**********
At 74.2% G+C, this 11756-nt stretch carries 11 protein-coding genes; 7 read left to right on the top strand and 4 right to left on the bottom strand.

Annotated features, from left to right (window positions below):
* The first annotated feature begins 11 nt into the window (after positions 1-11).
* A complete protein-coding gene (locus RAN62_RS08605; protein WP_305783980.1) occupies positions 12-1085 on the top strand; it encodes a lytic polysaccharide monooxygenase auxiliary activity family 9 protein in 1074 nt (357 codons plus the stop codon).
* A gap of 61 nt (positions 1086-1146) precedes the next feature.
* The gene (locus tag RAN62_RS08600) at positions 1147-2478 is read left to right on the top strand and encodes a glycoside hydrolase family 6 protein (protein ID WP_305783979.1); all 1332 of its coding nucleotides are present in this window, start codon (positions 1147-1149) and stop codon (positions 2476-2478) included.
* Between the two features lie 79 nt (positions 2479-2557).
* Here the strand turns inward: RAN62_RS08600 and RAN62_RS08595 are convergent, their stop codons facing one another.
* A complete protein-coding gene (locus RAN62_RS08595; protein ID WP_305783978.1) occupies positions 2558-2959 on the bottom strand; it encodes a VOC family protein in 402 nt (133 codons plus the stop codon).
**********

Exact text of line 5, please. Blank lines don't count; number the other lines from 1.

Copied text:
* A gap of 61 nt (positions 1086-1146) precedes the next feature.